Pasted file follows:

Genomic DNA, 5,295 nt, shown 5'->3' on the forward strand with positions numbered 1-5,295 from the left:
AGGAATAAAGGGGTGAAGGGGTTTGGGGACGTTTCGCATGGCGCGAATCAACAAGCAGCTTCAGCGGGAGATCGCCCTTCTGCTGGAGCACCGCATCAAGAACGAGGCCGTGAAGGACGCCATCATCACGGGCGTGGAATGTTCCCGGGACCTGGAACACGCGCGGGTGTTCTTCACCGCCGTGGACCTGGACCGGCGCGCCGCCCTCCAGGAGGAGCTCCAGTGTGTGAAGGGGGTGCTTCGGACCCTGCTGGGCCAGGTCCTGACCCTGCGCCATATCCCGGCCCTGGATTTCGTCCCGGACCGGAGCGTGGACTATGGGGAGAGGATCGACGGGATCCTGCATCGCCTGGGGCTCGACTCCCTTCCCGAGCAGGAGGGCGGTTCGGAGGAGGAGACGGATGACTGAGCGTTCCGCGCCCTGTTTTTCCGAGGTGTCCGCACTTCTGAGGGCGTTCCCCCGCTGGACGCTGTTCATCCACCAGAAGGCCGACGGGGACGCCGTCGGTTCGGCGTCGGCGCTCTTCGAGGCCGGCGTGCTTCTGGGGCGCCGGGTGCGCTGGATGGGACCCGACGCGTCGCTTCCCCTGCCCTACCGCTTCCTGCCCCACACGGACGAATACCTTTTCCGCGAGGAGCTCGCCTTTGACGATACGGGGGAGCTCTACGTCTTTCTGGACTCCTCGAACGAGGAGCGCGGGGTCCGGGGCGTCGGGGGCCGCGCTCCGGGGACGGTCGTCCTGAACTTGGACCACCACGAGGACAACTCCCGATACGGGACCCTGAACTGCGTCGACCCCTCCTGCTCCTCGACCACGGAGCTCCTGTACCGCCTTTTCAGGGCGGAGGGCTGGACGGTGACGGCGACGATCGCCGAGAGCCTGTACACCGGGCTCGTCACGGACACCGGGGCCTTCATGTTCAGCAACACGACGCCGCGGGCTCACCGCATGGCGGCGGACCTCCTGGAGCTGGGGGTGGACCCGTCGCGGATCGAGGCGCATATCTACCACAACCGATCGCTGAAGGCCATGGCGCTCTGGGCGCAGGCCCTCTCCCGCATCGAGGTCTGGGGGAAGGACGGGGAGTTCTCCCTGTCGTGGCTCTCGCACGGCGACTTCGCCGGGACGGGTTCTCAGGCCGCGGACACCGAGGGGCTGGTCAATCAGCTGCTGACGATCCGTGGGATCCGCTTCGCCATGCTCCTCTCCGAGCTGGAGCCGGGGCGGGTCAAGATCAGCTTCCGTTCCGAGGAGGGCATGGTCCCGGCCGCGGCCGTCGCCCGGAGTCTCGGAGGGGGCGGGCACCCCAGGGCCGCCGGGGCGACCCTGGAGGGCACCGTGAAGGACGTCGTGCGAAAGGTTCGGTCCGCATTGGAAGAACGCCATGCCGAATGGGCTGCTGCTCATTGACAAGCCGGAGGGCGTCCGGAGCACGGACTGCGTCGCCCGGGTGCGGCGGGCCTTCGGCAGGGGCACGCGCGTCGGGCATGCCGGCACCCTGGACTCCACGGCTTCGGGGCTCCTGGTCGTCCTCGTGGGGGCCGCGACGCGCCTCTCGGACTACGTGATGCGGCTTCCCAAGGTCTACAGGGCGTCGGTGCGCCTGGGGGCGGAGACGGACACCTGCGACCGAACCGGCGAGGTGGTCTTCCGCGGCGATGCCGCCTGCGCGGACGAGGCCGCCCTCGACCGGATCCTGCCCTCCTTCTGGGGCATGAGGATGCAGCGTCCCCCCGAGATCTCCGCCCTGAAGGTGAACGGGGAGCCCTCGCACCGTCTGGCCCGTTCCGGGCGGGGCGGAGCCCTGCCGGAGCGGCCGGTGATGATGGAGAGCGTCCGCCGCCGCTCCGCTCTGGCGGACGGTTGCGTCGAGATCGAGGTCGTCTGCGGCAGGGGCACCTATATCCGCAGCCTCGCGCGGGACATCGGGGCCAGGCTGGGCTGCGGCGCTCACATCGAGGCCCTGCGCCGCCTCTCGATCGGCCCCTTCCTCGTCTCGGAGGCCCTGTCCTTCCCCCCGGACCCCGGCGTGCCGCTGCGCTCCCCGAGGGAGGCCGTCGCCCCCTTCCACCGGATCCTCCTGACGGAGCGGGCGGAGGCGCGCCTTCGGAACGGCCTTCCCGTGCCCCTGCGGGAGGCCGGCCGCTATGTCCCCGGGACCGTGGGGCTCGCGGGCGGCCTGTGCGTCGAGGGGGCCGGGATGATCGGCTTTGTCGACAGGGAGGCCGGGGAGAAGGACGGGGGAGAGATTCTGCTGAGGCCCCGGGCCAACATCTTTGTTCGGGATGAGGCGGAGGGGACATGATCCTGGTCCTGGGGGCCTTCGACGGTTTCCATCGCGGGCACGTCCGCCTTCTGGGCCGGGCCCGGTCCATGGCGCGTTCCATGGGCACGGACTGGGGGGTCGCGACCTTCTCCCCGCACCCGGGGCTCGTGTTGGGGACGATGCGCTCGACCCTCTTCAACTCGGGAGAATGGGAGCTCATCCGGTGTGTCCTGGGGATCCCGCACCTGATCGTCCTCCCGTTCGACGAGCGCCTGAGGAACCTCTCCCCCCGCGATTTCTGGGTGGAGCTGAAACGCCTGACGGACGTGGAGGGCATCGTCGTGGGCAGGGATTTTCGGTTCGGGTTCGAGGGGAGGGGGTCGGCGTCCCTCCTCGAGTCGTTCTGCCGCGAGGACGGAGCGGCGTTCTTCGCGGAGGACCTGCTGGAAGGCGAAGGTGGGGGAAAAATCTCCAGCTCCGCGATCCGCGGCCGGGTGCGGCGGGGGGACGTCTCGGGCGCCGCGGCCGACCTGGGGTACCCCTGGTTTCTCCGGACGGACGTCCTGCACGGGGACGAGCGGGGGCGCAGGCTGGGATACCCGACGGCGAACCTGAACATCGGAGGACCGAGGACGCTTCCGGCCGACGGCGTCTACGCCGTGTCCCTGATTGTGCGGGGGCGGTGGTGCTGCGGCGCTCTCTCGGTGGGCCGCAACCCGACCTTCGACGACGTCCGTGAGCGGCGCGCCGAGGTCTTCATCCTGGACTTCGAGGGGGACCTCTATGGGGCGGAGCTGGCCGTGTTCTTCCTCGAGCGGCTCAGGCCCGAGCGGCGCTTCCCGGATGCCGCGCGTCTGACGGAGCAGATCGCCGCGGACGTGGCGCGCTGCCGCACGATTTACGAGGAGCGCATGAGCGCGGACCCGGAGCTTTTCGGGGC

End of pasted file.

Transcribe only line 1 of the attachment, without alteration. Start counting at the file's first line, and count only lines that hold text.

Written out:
Genomic DNA, 5,295 nt, shown 5'->3' on the forward strand with positions numbered 1-5,295 from the left: